We thought we would use one day to explore the South Fork and visit the Hamptons and Montauk. We planned the day so our journey passed the Big Duck. We were staying in about mid-Island so we took the Long Island Expressway to the NY-24 exit just before Riverhead and headed south through Flanders, NY on route 24. The Big Duck was sitting there off to the left of route 24 as we went south before we reached route 27 and 27A.

Other than saying “you can’t miss it”, I don’t think more explicit directions are needed. After all, if you can’t see a 20 foot high duck by the side of the road, you probably should not be driving.

Matthew Greer, the younger, part 3

So in the earlier installments of this story we had Matthew Greer dying in Great Neck, NY in 1936 and leaving his $ 10,000 estate to his niece Jennie Zweifel.

His sister Sarah Mahan was not mentioned at all in part 2 but some of you may have noticed her name in the tags. So what does Sarah have to do with it? Continue reading

Matthew Greer, the younger, Part 2

So now Matthew Greer, the younger, is a bit less of a mystery to me. I have an arrival from Ireland in 1883 and a death in Great Neck, NY in the 1936. That was covered in Matthew Greer of Great Neck, NY part 1 of this story.

For those not familiar with the New York City area, Great Neck is on the north shore of Long Island. The area in often called the Gold Coast or some might prefer to call it Great Gatsby country. Continue reading

Horace A. Greer, New York City to Los Angeles

I’ve been writing about Horace A. Greer who was born in New York City in 1894, moved to Los Angeles, got into the Mabel Normand Hollywood scandal in the 1920s, and kept a fairly low profile after that. I’m fairly certain he died in 1966 in the LA area since the California Death index records his death with birthday and his mother’s maiden name (Hopkins).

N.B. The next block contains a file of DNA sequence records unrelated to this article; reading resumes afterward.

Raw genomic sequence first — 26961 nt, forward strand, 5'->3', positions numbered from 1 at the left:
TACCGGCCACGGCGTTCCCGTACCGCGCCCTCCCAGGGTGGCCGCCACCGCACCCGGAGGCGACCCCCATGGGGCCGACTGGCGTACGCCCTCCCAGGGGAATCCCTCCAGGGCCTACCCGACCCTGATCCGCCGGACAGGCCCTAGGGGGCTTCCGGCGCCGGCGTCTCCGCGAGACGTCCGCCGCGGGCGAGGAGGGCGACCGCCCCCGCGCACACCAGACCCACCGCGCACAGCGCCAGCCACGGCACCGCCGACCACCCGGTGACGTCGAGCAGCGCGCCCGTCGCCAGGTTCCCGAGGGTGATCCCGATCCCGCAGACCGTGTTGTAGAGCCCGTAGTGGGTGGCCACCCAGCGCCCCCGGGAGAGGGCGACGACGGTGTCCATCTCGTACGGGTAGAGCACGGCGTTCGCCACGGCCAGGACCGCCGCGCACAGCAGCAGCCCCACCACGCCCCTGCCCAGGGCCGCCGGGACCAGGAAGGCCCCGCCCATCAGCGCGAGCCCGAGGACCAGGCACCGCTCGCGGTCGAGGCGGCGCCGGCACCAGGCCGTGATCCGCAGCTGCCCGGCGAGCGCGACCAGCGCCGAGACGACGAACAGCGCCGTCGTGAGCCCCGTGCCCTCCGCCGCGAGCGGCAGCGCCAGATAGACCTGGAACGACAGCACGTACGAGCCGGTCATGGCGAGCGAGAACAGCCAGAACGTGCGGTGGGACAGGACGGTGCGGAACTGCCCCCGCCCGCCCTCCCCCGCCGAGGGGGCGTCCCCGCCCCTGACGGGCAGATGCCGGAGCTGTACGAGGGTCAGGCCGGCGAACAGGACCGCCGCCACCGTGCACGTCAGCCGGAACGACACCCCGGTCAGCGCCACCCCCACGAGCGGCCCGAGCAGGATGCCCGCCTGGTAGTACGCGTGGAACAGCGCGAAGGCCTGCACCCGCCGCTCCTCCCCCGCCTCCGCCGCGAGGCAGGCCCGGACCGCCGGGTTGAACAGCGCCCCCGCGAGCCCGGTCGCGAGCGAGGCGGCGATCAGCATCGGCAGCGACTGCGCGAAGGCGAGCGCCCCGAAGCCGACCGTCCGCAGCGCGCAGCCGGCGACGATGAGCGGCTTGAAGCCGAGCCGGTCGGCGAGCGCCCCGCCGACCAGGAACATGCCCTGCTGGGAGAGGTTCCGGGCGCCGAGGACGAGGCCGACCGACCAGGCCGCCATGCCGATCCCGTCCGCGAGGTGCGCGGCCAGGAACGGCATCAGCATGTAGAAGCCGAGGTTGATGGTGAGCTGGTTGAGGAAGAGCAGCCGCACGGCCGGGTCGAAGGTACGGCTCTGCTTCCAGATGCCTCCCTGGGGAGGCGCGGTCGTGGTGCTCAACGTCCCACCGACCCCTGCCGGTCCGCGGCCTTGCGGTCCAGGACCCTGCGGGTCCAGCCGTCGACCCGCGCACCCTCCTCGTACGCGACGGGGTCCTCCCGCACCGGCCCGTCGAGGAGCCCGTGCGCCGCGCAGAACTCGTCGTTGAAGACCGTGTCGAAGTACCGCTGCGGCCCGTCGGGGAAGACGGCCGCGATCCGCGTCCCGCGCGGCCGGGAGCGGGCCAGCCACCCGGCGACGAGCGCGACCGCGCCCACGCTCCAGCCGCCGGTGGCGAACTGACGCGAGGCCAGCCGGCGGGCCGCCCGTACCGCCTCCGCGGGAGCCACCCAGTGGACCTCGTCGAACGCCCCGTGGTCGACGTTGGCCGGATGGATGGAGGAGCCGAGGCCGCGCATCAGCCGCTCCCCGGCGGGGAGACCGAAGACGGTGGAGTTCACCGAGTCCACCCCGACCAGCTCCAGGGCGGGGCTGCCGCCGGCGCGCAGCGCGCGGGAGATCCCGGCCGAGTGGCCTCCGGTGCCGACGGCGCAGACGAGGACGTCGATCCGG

I’ve had found quite a few records Continue reading

Matthew Greer of Great Neck, NY

I have often wondered about Matthew Greer, the younger. He was born in Sligo, Ireland shortly before the death of his father. I have written about his parents Matthew Greer and Ruth Allingham. Several of the Greer children had emigrated to New York and widowed Ruth Allingham Greer decided to join them taking her remaining 3 children with her. This was in 1883 and young Matthew was about 9 years old.

After that he vanished. Continue reading

Genealogy Trails

Genealogists look for information – mostly old information – having to do with our family history. We collect that information, try to figure out what is fact, and try to assemble a true history of our family.

But information can be hard to find. We often have to pay and sometimes that is worth while. But what I really like is when I find information for free. Continue reading

Genealogy search engine

Speaking of free websites that are useful to genealogists (which I have been doing lately), you should be aware of a free genealogy search engine which searches across multiple sites that could be of interest to genealogists or historians.

A recent search of some ancestors turned up links to Google News archives, the Library of Congress historic newspapers, files in the US GenWeb archives, the internet archive, various university newspaper archives and much more. Continue reading

Free genealogy website – FamilyTreeNow

I just ran across a free genealogy website and thought I would spread the word.

No free trial, no credit card required, just a free website with lots of records for genealogists. I just looked quickly and there seemed to be a good number of records. In fact, it pulled up records I had found on a pay website. The search works but could be better.

For example, Continue reading